2016 TV started with a bang last night. And some head scratching. Because the long awaited new episode of Sherlock was out, The Abominable Bride, and it didn’t disappoint the fans who had waited so very long for the next 90 minutes of Holmes, Watson and Co.

Obviously we knew this episode would be vastly different. It was set in 1895, it would feature Sherlock and John meeting again, and would not yet answer the Moriarty questions from the previous finale. Or at least that’s what we thought…

The story only briefly showed the meeting of Sherlock + John, and then jumped to around the same time-frame after meeting as it was in the current series. John had his Mary, all the characters were established and Sherlock had just learnt of the supposed ‘back from the dead’ Moriarty. But there was yet another case to be solved in ‘1895’, a ghostly women who was killing men around London, bearing a significant resemblance to the death of Moriarty, for a reason of course.

It turned out that the 1895 part of the story was all fake, in a way, and we were really watching Sherlock in his modern mind palace, still in the plane a mere 5 minutes after last series’ finale. He was using the unsolved case from 1895 to try and work out whether Moriarty could be alive, and if he was then how he had managed to pull it off. The next 30 minutes of the episode took us on a magic ride between modern day and Victorian mind palace as Sherlock was able to work out the mystery, kind of at least…

It turned out that Sherlock worked out that Moriarty simply could not have survived, but that he was still plotting from his grave. And that is where the episode left us; simply hoping we might get the next chapter in the next 18 months.

The episode was full of huge positives; the settings were beautiful, the lighting fantastic and the costumes tremendous; but it was still all outshone by the main casts tremendous performances. Cumberbatch’s and Watson’s duo fantastic once more, Una Stubbs and Mark Gatiss providing comic relief. But once again the highlights of the episode quite arguably came from Andrew Scott, his take on Moriarty as chilling and eery as ever.

Obviously there were some things I didn’t quite like. The waterfall scene for me one step too far in the silly direction, the flirting a bit too much for 1895 realism, and I think it’s fair to say Moffat’s views on feminism will come into question on social media. But overall it was the best start 2016 telly could have hoped for. 9/10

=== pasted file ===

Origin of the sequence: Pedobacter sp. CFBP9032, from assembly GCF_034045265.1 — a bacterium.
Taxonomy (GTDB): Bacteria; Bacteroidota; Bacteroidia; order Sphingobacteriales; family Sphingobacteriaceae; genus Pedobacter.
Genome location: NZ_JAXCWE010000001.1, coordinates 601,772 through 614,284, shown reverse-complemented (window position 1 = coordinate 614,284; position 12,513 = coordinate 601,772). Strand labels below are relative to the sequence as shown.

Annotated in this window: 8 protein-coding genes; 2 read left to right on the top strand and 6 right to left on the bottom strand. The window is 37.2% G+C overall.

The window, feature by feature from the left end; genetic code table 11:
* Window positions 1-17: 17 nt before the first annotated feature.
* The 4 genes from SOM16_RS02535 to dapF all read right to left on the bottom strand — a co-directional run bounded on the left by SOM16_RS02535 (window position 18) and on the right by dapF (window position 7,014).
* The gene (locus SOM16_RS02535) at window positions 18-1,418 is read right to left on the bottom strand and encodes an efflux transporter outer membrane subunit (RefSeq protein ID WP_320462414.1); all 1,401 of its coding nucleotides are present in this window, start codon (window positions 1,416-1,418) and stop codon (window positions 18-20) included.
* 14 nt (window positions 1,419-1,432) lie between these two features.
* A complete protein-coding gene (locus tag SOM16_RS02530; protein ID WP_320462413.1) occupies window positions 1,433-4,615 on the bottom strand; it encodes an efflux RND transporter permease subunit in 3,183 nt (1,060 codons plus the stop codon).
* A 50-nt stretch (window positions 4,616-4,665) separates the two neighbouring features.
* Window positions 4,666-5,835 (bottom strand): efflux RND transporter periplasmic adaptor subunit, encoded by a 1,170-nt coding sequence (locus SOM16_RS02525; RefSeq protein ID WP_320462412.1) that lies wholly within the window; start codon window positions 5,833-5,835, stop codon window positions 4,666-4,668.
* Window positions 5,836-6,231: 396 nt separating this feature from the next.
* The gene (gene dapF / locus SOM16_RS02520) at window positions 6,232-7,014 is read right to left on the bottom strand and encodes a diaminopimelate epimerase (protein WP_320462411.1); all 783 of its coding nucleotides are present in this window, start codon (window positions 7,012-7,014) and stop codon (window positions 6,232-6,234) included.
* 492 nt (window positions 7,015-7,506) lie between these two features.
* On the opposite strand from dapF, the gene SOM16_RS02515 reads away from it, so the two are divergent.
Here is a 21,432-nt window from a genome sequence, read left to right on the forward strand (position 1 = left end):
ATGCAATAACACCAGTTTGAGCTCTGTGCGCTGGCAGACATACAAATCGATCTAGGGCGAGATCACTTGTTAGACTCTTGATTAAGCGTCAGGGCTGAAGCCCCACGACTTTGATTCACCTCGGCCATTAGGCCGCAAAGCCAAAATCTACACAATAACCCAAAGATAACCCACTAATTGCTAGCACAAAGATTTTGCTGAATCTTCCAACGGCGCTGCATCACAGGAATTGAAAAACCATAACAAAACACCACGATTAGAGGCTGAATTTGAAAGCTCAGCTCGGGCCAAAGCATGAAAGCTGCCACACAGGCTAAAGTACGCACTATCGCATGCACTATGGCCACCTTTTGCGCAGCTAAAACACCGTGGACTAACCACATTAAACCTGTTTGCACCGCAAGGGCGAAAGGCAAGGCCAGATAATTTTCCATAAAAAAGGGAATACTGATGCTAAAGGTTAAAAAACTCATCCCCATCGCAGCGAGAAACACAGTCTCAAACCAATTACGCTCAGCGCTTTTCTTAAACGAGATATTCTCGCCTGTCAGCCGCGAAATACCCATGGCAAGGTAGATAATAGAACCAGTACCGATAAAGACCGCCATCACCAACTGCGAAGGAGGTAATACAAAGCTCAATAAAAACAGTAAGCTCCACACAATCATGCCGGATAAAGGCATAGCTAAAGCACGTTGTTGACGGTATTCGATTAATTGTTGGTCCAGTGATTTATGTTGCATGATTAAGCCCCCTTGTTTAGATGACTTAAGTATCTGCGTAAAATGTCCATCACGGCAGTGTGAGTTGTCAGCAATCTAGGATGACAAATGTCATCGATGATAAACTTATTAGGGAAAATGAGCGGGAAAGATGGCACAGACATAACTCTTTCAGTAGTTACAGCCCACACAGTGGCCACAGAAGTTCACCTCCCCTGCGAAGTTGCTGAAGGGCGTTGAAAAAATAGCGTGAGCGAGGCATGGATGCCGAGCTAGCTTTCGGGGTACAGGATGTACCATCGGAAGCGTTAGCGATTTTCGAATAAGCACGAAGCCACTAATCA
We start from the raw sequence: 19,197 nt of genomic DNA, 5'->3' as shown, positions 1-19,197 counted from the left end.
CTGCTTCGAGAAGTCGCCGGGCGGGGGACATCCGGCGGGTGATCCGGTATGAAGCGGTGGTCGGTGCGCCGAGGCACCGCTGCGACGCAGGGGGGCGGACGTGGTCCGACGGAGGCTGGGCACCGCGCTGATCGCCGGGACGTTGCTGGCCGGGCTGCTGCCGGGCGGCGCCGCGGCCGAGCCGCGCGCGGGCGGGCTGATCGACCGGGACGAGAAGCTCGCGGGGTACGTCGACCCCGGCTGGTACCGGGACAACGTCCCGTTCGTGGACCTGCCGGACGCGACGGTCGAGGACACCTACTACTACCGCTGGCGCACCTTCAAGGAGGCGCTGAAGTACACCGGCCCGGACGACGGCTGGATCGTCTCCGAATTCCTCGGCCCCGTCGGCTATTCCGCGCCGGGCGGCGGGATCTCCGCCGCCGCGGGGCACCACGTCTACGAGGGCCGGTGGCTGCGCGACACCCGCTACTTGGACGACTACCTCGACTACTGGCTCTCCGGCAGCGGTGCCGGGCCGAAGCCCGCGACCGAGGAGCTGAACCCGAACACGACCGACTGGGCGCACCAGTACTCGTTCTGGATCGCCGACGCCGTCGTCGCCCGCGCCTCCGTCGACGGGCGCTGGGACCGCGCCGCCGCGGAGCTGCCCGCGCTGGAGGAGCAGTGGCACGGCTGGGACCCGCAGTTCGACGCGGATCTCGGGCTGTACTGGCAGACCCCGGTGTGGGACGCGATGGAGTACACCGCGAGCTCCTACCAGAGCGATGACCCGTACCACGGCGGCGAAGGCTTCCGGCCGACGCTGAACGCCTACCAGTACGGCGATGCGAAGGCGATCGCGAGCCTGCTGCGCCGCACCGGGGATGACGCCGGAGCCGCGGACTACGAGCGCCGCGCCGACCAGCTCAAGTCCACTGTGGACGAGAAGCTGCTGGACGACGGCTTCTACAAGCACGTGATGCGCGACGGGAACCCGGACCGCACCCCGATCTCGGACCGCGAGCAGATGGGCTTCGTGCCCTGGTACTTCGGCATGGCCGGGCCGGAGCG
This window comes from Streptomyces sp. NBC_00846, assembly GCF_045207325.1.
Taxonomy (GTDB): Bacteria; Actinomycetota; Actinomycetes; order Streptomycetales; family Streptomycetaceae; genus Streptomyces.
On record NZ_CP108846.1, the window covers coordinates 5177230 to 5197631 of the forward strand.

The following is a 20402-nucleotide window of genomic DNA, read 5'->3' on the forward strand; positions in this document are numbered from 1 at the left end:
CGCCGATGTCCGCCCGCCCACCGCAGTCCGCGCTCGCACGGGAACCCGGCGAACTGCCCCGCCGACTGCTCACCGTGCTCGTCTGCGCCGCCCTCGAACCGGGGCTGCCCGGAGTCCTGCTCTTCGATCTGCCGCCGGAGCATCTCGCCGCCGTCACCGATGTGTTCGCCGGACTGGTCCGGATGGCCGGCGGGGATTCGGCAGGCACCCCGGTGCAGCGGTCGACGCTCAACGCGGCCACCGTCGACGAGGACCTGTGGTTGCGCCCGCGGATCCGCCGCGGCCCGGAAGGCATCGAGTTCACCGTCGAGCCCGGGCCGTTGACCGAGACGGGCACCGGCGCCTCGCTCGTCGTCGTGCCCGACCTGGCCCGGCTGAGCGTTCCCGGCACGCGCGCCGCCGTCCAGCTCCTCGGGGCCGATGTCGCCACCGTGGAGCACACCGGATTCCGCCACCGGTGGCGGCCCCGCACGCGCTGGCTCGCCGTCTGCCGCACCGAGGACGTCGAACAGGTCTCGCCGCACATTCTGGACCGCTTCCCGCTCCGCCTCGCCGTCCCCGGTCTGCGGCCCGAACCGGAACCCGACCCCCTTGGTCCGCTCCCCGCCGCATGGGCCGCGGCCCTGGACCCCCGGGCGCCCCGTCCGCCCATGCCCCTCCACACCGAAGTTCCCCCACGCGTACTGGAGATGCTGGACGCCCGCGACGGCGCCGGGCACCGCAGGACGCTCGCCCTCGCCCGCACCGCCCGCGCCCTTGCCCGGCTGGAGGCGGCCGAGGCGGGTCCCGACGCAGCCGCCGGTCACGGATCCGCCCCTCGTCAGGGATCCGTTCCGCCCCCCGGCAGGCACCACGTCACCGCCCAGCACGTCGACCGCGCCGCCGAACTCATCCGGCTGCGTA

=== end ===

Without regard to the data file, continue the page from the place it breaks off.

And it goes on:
Impractical Jokers

I’ve always been a rather avid TV fan, so I imagine many of my blog posts will be on this subject, and quite frequent. Impractical Jokers is a show that I had seen may adverts for over the last few years, it looked quite interesting but I never got round to actually watching a full episode. It was purely by accident that I watched a full episode for the first time, as I left the channel on after an episode of Friends. After an episode, I was hooked. So I watched another. And soon the show found itself on series link on my Sky+.

The premise of the show is fairly simple, four friends take on different embarrassing challenges and the other three try to make it as horrifying as they can for their friend e.g. saying the most embarrassing sentences to strangers or trying to steal peoples food in restaurants. If they can’t complete the task they get a loss and the friend with the most losses at the end of the show gets an extremely embarrassing forfeit, facing their known fears, posing as a life model etc.

The words ‘laugh out loud’ is used too often for comedies, but it fits this show like a glove. I often find myself crying at laughter and this show is right down my street.  I think I connect with the show as me and my friends like to wind each other up constantly, and I feel I am very similar with one of the characters, James Murray (who I think I will also look a lot like in 10 years). It’s not easy to put into words how funny this show is, and just how much I would recommend you watch it, but if you sit and watch one episode, you will want to watch a whole series, 8.5/10.